(Jakarta, 2014-05) World Bank
    Within the next two decades Indonesia aspires to generate prosperity, avoid a middle-income trap and leave no one behind as it tries to catch up with high-income economies. These are ambitious goals. Realizing them requires sustained high growth and job creation, as well as reduced inequality. Can Indonesia achieve them? This report argues that the country has the potential to rise and become more prosperous and equitable. But the risk of 'floating in the middle' is real. Which pathway the economy will take depends on: (i) the adoption of a growth strategy that unleashes the productivity potential of the economy; and (ii) consistent implementation of a few, long-standing, high-priority structural reforms to boost growth and share prosperity more widely. Indonesia is fortunate to have options in financing these reforms without threatening its long-term fiscal outlook. The difficulties lie in getting the reforms implemented in a complex institutional and decentralized framework. But Indonesia cannot afford hard to not try harder. The costs of complacency, and the rewards for action, are too high.
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    Indonesia - Avoiding the Trap : Development Policy Review 2014
    (Washington, DC, 2014-03) World Bank
    Within the next two decades Indonesia aspires to generate prosperity, avoid a middle-income trap, and leave no one behind as it tries to catch up with high-income economies. Can Indonesia achieve them? This report argues that the country has the potential to rise and become more prosperous and equitable. But the risk of floating in the middle is real. Which pathway the economy will take depends on: (i) the adoption of a growth strategy that unleashes the productivity potential of the economy; and (ii) consistent implementation of a few, long-standing, high-priority structural reforms to boost growth and share prosperity more widely. Indonesia is fortunate to have options in financing these reforms without threatening its long-term fiscal outlook. The difficulties lie in getting the reforms implemented in a complex institutional and decentralized framework. The report identifies the reforms of institutions and processes that govern the functioning of the state as critical for unleashing the country's development potential. The report provides an analytical underpinning for the Bank's country partnership strategy 2009-14 and shapes the Bank's support to the government's rencana pembangunan jangka menengah nasional (RPJMN) 2010-2014.
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    Bridging the Development Gap: ASEAN Equitable Development Monitor 2014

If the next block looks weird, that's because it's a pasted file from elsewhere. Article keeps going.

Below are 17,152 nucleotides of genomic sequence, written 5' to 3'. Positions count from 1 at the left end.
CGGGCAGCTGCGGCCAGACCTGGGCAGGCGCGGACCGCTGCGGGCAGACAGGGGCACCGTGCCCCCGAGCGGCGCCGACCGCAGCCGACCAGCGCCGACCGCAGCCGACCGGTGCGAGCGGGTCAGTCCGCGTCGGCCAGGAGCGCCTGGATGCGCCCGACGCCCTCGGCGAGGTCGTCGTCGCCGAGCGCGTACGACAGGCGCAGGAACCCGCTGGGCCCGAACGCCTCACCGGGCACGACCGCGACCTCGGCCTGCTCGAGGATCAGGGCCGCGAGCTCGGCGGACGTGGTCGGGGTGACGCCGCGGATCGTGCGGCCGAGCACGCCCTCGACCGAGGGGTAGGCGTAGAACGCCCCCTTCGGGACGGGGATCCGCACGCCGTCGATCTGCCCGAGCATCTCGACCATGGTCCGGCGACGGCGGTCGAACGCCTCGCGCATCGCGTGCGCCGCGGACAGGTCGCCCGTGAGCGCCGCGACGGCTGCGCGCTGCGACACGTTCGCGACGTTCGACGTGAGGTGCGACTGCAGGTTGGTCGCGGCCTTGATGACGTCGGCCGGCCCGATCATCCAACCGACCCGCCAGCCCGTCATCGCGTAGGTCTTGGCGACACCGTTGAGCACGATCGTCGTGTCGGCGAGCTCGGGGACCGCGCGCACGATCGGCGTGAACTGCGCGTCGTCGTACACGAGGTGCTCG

(World Bank, Washington, DC, 2014) World Bank ; ASEAN
    Since the Asian Financial Crisis in the late 1990s and through the Global Financial Crisis of the last decade, commendable progress has been made by the member states of the Association of South East Asian Nations (ASEAN) in improving economic and human development outcomes both within each country and across countries. Since 1997, the economies of the poorest countries in the ASEAN, Cambodia, Lao PDR, Myanmar and Vietnam, have generally grown faster than the richer economies, which has reduced gaps in per capita incomes. Overall, child mortality rates have been cut by two-thirds across the ASEAN. And significant reductions have occurred even in some of the poorer member countries such as Cambodia and Lao PDR. However, this report The ASEAN Equitable Development Monitor (henceforth referred to as The Monitor), also shows that much remains to be done to ensure that the poorest members of the ASEAN community, within countries and across countries, are not left behind as the countries of the ASEAN integrate further. In both policies and development outcomes, differences across the countries of the ASEAN remain large. In this context, the monitor is designed to facilitate further discussion on policies and programs that can promote inclusive growth within ASEAN member countries and across the ASEAN community. It presents a number of indicators that are intended to provide a summary of development outcomes across and within the ten ASEAN countries and over time. On this basis, the monitor is intended to help policymakers in ASEAN member states to identify areas of concerns and prioritize national and regional interventions. The monitor tracks indicators across two broad sets of development outcomes and policies: (i) economic development; and (ii) human development.
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    Republic of Moldova : Policy Priorities for Private Sector Development
    (Washington, DC, 2013-06) World Bank
    The Government of Moldova is seeking to change the country's development paradigm and build an export-oriented economy characterized by investment, innovation, and competitiveness, following a decade of 'jobless growth'. This report focuses on improvements that will be needed to move Moldova to the next stage of development as envisioned in the Moldova 2020 strategy; however, reforms over the past decade also deserve acknowledgment. Improving the business environment is an especially important task, given Moldova's low levels of natural resources and small internal market. This study aims to identify the most pressing problems in the business environment that are adversely affecting Moldovan companies' productivity and competitiveness, and to present recommendations that would help remove these obstacles. The analysis is based on a review of existing reports; interviews with government officials, private sector associations, a sample of businesses, and some subject matter experts; as well as original research on access to finance. This study has identified that the following aspects of doing business are the most problematic: customs administration; tax administration; business regulation, consisting of licenses, authorizations, permits, and inspections; the competition framework; and access to finance. This report presents short-term (2013-2014) and longer-term (2015-2017) recommendations in each of the five priority areas.